Small planets are common: evidence from the Eta-Earth Survey and the Kepler mission

Andrew Howard
UC Berkeley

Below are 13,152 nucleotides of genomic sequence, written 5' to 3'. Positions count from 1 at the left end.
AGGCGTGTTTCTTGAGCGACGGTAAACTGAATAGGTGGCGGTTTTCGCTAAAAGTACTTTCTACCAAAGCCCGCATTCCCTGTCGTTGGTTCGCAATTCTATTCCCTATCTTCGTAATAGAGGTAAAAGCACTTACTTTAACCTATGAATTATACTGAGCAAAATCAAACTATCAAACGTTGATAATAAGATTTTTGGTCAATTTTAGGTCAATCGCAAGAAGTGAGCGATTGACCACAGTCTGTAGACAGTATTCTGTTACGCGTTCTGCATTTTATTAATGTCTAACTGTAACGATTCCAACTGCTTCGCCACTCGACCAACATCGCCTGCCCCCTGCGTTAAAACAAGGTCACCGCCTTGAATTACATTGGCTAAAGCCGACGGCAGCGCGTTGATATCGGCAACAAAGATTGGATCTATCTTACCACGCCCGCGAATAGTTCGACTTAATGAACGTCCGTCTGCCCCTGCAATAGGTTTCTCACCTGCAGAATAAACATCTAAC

The architectures of extrasolar planetary systems provide key properties that trace the processes of planet formation and evolution. Until recently, Jovian-size planets provided nearly all of the observational constraints. I will describe two new probes of the properties of small (sub-Jovian) planets. First, using Doppler measurements from NASA-UC Eta-Earth Survey at Keck, our group measured the mass function of planets from Jupiter-mass down through super-Earths. This mass function rises steeply toward lower mass and, extrapolating down to one Earth mass, we predict that one in four Sun-like stars have a close-in planet of approximately Earth mass. Second, the distribution of close-in transiting planets detected by the Kepler space telescope paints a similar picture of rising numbers of small planets. The Kepler discoveries also demonstrate that small planets are more common around low-mass stars and at greater orbital distances. My talk will describe how these patterns of planet occurrence, including the notable absence of the predicted desert of close-in low-mass planets, offer key constraints on theories of planet formation and migration.